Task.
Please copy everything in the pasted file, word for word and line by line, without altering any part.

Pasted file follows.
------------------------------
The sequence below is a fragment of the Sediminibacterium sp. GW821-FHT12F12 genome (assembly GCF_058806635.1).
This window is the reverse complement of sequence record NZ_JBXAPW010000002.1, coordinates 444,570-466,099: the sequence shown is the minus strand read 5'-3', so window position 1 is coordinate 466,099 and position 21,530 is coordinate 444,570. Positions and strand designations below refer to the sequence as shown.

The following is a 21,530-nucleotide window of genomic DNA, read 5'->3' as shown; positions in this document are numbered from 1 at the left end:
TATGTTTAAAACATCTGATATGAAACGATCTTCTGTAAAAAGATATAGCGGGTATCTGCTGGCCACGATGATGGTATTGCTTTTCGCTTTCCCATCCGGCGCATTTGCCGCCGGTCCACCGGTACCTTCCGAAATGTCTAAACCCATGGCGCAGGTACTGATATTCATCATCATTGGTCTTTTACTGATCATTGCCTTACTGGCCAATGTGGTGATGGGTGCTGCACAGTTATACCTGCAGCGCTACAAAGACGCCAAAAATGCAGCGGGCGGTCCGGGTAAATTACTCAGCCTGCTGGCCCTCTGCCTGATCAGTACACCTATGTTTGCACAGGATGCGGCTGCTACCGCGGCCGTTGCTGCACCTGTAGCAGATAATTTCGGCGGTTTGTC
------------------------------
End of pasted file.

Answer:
The sequence below is a fragment of the Sediminibacterium sp. GW821-FHT12F12 genome (assembly GCF_058806635.1).
This window is the reverse complement of sequence record NZ_JBXAPW010000002.1, coordinates 444,570-466,099: the sequence shown is the minus strand read 5'-3', so window position 1 is coordinate 466,099 and position 21,530 is coordinate 444,570. Positions and strand designations below refer to the sequence as shown.

The following is a 21,530-nucleotide window of genomic DNA, read 5'->3' as shown; positions in this document are numbered from 1 at the left end:
TATGTTTAAAACATCTGATATGAAACGATCTTCTGTAAAAAGATATAGCGGGTATCTGCTGGCCACGATGATGGTATTGCTTTTCGCTTTCCCATCCGGCGCATTTGCCGCCGGTCCACCGGTACCTTCCGAAATGTCTAAACCCATGGCGCAGGTACTGATATTCATCATCATTGGTCTTTTACTGATCATTGCCTTACTGGCCAATGTGGTGATGGGTGCTGCACAGTTATACCTGCAGCGCTACAAAGACGCCAAAAATGCAGCGGGCGGTCCGGGTAAATTACTCAGCCTGCTGGCCCTCTGCCTGATCAGTACACCTATGTTTGCACAGGATGCGGCTGCTACCGCGGCCGTTGCTGCACCTGTAGCAGATAATTTCGGCGGTTTGTC